discreet, discrete

If you do not use your discretion in keeping words discrete, your lack of discernment may result in indiscretion – and it won’t be discreet.

Let’s be honest: discrete and discreet seem like the sort of word pair that just exist to be a sand trap in the golf course of the language, don’t they? They’re pronounced the same way and they have related meanings. But if you mix up the two, someone is sure to hold it up as evidence of a woeful lack of education. The English language is like a secret society where there’s a new password at every door, and sooner or later you’ll get one of them wrong and be stripped of your disguise and your power – your discretion and your discretion. And those who get it right will mock you indiscreetly. (Come to think of it, it’s more like an elementary-school secret club, isn’t it?)

Let’s start with the difference between the two words. One means ‘separate, distinct’, and it keeps its two e’s separate with the t: discrete. The other means ‘unobtrusive, prudent, secret or good at keeping a secret’, and it keeps both e’s hidden behind the t: discreet. So you see that the spelling suits them to a t and, remembering that, you can spell them with e’s. I mean ease.

But how did these words come to be so similar? Indeed, the noun form of the one is discretion and of the other is discretion. Which is to say there is no way to keep them discrete.

The reason for this is that they were originally the same word. The Latin source is discretus, which comes from the past participle of discernere, which is dis ‘apart’ plus cernere ‘decide, separate’. So if keeping things discrete and keeping things discreet both require discernment, now you know why. The connection between distinction and secrecy comes through prudence: knowing what’s what.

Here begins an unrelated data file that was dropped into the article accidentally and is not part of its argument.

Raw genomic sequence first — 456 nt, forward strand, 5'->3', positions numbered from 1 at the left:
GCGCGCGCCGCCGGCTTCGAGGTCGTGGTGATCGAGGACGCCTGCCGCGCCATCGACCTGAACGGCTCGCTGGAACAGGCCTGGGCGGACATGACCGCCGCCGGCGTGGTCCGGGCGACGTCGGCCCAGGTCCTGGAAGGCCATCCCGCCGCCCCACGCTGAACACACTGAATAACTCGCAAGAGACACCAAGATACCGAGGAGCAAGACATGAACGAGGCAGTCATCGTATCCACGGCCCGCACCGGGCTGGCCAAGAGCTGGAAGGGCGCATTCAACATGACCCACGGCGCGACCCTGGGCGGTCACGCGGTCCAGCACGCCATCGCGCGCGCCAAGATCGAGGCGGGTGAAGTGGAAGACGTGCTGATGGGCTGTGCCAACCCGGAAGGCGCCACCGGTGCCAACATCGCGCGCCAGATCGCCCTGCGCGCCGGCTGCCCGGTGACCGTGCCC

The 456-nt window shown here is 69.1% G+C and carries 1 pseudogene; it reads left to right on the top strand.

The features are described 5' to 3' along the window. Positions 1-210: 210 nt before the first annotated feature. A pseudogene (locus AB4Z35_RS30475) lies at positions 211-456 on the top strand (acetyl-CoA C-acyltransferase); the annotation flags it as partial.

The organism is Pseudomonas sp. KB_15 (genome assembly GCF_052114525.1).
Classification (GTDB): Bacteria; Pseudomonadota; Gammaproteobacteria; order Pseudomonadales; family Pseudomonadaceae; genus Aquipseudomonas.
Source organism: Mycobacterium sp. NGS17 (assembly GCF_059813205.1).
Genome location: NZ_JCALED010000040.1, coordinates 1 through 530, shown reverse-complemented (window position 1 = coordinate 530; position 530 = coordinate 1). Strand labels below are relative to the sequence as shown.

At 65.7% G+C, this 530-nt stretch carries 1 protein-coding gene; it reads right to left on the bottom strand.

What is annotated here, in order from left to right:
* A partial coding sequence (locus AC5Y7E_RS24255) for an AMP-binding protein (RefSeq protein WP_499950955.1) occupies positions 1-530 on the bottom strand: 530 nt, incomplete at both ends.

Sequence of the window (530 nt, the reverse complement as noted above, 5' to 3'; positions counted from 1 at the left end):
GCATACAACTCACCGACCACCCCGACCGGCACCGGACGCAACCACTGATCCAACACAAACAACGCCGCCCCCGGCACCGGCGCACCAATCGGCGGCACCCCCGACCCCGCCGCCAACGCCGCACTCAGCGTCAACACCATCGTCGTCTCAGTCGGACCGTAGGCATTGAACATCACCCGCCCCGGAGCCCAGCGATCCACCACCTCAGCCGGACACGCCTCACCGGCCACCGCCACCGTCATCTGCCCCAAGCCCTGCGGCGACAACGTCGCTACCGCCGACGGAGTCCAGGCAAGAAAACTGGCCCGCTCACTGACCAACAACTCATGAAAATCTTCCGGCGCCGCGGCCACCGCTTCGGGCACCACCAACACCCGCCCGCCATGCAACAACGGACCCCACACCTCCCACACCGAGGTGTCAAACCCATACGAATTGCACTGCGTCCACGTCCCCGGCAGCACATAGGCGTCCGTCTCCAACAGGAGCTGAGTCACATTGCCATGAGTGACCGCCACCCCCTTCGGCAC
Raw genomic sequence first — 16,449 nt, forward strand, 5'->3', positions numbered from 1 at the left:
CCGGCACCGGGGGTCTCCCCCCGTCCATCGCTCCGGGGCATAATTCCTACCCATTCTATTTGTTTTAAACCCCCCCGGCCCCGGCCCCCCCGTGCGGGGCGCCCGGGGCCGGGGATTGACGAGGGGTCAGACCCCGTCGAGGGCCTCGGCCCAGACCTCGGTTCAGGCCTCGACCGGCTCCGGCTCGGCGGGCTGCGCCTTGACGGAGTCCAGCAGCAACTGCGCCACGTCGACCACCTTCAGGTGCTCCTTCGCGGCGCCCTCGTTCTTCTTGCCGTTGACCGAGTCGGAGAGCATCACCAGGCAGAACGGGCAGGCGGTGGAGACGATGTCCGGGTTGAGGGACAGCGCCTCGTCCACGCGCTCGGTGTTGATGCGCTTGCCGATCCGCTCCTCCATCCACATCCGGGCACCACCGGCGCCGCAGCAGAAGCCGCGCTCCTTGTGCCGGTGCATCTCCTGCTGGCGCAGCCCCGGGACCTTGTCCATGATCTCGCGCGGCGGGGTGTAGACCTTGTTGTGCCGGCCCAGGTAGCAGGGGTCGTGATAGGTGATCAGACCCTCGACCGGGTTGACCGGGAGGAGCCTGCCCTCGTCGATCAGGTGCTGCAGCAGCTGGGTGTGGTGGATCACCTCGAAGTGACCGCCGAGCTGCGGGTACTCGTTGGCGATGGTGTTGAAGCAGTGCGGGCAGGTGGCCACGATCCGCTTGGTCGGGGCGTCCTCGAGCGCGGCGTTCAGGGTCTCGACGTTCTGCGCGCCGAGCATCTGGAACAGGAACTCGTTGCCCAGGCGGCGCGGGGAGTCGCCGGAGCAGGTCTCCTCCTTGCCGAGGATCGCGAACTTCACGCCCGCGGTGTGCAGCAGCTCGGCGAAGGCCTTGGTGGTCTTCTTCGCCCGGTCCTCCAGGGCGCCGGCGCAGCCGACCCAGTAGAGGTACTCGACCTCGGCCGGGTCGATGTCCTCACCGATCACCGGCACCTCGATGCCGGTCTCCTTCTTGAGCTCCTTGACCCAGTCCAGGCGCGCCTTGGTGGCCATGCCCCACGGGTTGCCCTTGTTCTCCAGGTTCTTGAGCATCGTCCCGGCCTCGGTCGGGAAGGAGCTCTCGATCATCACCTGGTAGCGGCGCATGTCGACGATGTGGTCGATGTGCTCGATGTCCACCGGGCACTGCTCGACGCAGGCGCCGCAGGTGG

The two words were kidnapped into English in the late 1300s as one word with the two senses already in use. The spelling shifted around for the next couple of centuries as all English spelling did – discreyt, disgret, dyscrete, discreate, discrite, dyscrete, discreete – but it was only in the late 1500s that the spellings became discrete. English users sensed that there were two senses and thought it sensible to keep one for one and the other for the other. And so, almost discreetly – certainly it’s still difficult for many to see the difference – they became discrete.

4 responses to “discreet, discrete

  1. I so enjoyed your phrase “a sand trap in the golf course of the language” that I think I will steal it–discreetly, of course.

  2. Reblogged this on Slattery's Art of Horror Magazine and commented:
    Word usage lesson for the day:

  3. Discrete, as related to all things electronic, has specific meaning; discreet just won’t do as a descriptor. Remember tubes and transistors and capacitors before circuit boards came along? Giving away my age here but I can remember watching my dad taking the cover off an amplifier and being fascinated by the orange glowing tubes and wires everywhere. A computer motherboard just doesn’t look like much in comparison.

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